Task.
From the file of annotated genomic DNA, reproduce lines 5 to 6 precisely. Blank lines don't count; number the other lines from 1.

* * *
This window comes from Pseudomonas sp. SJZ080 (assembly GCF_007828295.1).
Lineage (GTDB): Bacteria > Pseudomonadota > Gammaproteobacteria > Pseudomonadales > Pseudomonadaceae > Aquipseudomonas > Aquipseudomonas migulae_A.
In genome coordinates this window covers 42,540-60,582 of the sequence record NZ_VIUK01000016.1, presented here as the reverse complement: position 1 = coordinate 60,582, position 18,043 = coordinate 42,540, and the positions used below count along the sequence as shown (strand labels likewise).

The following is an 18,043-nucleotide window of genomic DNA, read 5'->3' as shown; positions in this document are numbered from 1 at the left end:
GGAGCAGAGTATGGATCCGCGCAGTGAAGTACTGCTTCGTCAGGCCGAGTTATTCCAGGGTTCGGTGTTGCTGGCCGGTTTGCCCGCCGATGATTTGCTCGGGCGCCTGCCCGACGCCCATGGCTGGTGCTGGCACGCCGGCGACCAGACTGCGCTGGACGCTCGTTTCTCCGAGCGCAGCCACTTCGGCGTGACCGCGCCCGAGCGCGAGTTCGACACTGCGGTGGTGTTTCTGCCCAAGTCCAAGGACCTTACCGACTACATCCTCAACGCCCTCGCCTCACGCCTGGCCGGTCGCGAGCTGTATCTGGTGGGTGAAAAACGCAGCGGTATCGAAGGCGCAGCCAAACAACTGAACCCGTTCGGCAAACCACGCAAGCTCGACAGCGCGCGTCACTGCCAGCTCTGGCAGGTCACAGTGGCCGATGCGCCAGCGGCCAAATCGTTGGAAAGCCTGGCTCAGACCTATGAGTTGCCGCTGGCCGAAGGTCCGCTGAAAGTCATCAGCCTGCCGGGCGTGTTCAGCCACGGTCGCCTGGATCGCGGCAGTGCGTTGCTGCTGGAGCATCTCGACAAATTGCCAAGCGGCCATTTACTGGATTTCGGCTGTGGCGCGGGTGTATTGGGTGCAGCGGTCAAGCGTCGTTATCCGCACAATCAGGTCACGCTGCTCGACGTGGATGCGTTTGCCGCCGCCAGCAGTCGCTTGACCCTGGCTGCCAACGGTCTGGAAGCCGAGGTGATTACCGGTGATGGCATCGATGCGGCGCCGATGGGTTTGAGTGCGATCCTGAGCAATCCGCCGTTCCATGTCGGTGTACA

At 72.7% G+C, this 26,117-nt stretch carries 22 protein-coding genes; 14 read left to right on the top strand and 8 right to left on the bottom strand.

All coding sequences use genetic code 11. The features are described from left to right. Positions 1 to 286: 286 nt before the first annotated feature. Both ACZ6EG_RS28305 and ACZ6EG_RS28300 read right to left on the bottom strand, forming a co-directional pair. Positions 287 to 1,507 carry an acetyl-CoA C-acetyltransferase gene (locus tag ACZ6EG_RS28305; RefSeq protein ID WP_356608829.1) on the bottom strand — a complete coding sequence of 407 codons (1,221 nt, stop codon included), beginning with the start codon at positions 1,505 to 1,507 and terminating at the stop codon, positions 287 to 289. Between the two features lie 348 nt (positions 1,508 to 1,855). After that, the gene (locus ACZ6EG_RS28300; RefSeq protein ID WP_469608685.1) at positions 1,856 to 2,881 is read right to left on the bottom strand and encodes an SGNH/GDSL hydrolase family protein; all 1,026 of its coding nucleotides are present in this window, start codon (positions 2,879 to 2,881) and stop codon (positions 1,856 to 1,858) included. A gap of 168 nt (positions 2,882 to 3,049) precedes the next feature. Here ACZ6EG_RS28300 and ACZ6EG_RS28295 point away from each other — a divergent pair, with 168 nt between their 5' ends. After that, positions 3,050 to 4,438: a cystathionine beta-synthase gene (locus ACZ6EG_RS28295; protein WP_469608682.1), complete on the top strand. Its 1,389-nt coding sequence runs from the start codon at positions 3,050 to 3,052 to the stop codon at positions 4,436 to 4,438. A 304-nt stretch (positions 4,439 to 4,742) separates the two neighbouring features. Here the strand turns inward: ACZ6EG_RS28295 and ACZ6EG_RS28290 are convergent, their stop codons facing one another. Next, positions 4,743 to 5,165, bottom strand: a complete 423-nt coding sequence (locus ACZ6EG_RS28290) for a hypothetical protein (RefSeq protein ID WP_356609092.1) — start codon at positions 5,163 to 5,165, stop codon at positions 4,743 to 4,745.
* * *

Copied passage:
GGAGCAGAGTATGGATCCGCGCAGTGAAGTACTGCTTCGTCAGGCCGAGTTATTCCAGGGTTCGGTGTTGCTGGCCGGTTTGCCCGCCGATGATTTGCTCGGGCGCCTGCCCGACGCCCATGGCTGGTGCTGGCACGCCGGCGACCAGACTGCGCTGGACGCTCGTTTCTCCGAGCGCAGCCACTTCGGCGTGACCGCGCCCGAGCGCGAGTTCGACACTGCGGTGGTGTTTCTGCCCAAGTCCAAGGACCTTACCGACTACATCCTCAACGCCCTCGCCTCACGCCTGGCCGGTCGCGAGCTGTATCTGGTGGGTGAAAAACGCAGCGGTATCGAAGGCGCAGCCAAACAACTGAACCCGTTCGGCAAACCACGCAAGCTCGACAGCGCGCGTCACTGCCAGCTCTGGCAGGTCACAGTGGCCGATGCGCCAGCGGCCAAATCGTTGGAAAGCCTGGCTCAGACCTATGAGTTGCCGCTGGCCGAAGGTCCGCTGAAAGTCATCAGCCTGCCGGGCGTGTTCAGCCACGGTCGCCTGGATCGCGGCAGTGCGTTGCTGCTGGAGCATCTCGACAAATTGCCAAGCGGCCATTTACTGGATTTCGGCTGTGGCGCGGGTGTATTGGGTGCAGCGGTCAAGCGTCGTTATCCGCACAATCAGGTCACGCTGCTCGACGTGGATGCGTTTGCCGCCGCCAGCAGTCGCTTGACCCTGGCTGCCAACGGTCTGGAAGCCGAGGTGATTACCGGTGATGGCATCGATGCGGCGCCGATGGGTTTGAGTGCGATCCTGAGCAATCCGCCGTTCCATGTCGGTGTACA

At 72.7% G+C, this 26,117-nt stretch carries 22 protein-coding genes; 14 read left to right on the top strand and 8 right to left on the bottom strand.